Understanding the Kelvin temperature scale is another scientific or technical bit of knowledge that will help you take better digital photography. Named after a Scots scientist of the 19th century, the Kelvin scale is another way to measure temperature like Fahrenheit or Celsius. The difference is that the Kelvin scale starts at absolute zero, which is –459.67 degrees Fahrenheit or –273.15 Celsius. This was important information when the only photographic medium was film. Some film was manufactured to be used only outdoors (or indoors with a flash) or only indoors (without a flash). If you shot the indoor film outside, all your pictures would have a blue cast.
Light consists of various colors, as you can see when light passes through a prism. The Kelvin scale measures the light in terms of whether it trends toward the orange or blue. Once you understand what kind of light (or color) is orange, blue or somewhere between, you can make the necessary adjustments when shooting your digital photos.
The deep blue sky of the tropics is about as blue as possible, and is designated as 10,000 Kelvin. An intense sunset goes almost completely orange on the Kelvin scale to a 2,500 reading. Obviously, as the Kelvin number increases, the bluer is the color. It’s difficult for your eyes and mind to distinguish the various levels of blue or orange as accurately as your camera will, meaning the color in your digital photos may look different than you thought they would.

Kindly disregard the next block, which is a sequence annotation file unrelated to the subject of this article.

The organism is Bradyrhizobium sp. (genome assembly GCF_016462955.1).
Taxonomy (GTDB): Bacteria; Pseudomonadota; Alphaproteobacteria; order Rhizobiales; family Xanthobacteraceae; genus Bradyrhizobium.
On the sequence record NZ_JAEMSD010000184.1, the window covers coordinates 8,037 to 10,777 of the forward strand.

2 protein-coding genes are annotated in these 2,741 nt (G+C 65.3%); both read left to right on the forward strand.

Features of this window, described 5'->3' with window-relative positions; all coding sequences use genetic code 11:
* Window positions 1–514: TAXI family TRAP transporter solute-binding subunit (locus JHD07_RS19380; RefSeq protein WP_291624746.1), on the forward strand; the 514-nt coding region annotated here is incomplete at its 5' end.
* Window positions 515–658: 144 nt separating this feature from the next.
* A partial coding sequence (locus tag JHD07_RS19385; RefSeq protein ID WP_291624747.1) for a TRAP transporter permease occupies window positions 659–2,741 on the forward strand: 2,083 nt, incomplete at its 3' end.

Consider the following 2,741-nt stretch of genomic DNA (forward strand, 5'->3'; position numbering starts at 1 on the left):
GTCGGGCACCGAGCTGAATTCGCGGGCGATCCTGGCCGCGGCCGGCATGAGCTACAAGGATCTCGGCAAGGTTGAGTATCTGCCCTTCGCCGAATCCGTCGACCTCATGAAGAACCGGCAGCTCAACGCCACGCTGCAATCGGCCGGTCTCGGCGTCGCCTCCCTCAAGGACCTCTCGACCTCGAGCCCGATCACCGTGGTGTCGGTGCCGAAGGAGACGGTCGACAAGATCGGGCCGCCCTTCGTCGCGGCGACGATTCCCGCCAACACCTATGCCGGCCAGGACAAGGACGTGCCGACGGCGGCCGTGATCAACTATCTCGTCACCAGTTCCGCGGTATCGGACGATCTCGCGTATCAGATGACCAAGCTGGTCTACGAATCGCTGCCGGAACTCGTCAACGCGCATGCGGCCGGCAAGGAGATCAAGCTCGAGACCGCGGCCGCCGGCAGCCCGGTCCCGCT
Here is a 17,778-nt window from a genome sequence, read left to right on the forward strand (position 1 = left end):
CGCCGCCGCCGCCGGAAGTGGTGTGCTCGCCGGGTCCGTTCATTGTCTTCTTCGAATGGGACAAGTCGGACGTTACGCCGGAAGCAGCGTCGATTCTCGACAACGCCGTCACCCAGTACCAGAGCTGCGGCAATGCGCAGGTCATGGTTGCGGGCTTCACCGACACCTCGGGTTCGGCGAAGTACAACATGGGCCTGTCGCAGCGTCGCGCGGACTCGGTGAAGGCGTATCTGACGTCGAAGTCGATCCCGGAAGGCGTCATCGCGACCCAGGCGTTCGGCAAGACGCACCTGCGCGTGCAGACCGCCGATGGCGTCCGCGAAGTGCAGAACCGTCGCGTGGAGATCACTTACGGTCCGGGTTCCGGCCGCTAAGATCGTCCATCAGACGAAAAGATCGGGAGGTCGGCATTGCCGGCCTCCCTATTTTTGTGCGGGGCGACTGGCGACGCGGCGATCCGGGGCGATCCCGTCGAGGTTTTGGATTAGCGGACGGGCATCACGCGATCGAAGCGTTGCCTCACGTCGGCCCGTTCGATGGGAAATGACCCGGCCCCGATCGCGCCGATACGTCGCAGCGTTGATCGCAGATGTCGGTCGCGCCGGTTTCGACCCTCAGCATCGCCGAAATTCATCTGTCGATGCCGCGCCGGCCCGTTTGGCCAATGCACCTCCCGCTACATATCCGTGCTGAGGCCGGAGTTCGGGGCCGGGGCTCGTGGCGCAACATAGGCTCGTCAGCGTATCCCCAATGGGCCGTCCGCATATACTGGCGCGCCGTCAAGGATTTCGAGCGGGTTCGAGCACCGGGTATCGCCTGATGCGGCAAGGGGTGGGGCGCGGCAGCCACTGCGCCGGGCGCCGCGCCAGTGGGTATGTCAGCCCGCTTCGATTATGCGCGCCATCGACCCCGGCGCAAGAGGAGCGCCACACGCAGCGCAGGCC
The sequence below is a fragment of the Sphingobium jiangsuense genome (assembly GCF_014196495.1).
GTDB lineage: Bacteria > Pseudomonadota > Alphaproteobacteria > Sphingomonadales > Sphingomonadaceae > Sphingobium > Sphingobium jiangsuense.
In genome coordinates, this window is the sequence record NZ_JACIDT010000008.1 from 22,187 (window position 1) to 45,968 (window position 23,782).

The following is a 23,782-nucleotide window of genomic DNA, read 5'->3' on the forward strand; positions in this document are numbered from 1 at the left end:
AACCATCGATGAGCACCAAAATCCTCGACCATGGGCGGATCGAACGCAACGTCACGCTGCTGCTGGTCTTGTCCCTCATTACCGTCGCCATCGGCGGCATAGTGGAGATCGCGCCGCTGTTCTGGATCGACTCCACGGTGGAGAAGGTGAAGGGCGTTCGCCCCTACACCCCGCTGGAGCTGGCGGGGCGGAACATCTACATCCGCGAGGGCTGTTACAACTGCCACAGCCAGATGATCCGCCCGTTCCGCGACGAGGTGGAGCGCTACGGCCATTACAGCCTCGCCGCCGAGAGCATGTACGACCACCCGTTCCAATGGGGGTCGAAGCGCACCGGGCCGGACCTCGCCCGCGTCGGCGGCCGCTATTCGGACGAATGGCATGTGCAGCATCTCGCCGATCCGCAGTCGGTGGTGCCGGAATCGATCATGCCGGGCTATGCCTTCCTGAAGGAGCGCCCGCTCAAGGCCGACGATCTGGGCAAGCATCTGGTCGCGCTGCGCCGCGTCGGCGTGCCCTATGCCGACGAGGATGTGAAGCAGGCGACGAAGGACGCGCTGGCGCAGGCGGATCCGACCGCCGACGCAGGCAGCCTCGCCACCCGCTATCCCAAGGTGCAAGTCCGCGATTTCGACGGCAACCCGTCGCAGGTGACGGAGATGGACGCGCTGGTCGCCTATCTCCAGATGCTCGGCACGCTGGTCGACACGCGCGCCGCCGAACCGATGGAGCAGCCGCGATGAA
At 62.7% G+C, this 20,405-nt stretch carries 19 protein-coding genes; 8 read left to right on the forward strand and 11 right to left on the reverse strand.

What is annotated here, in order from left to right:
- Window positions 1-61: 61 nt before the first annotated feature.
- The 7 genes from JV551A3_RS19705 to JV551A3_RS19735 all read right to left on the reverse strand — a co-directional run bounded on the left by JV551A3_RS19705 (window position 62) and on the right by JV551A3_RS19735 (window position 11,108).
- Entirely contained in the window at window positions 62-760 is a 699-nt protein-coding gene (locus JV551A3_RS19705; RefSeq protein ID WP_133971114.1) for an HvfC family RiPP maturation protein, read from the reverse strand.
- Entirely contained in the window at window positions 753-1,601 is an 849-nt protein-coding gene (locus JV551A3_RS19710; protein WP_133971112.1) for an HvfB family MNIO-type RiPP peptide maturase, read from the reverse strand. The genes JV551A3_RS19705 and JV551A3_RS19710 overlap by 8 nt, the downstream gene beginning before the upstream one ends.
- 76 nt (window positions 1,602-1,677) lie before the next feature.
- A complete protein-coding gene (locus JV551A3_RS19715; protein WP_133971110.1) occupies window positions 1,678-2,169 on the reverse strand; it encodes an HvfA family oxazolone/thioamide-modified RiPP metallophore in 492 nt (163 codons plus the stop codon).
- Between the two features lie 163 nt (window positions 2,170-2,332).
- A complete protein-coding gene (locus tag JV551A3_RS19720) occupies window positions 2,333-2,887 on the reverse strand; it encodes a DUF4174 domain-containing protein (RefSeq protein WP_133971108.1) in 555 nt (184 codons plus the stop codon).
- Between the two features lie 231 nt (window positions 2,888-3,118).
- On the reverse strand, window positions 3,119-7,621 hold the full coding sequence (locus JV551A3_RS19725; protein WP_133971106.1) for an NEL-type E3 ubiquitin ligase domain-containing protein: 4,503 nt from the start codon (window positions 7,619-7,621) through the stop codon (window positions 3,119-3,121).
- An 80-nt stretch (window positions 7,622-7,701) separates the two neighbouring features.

The time of day and the lighting conditions will determine how your camera reproduces colors. When you understand how the time of day and the lighting conditions have that effect you can make some camera adjustments to compensate. For example, on a typical day, the light starts as quite orange at sunrise, progresses through various shades of blue, depending on cloud cover, and then becomes orange again at sunset; in fact, so orange, it becomes red.
If your camera has an automatic white balance feature, or AWB, then it can make whatever adjustments are necessary, so your camera can reproduce the colors accurately. Your camera may also have a custom white balance setting, which allows you to choose “daylight” for standard daylight, “overcast” for less light, etc.
Indoor lighting or street lamps, signage lights, etc. will trend toward orange, but it won’t be visible to you. To compensate, use the “indoor” or “artificial light” setting when shooting inside and use the flash, which produces a very blue light, for any artificial light sources outside.
It most cases, the AWB feature of your camera will make the necessary adjustments automatically, but there are some situations where understanding color temperature and the Kelvin scale will help you shoot digital photos with better color balance.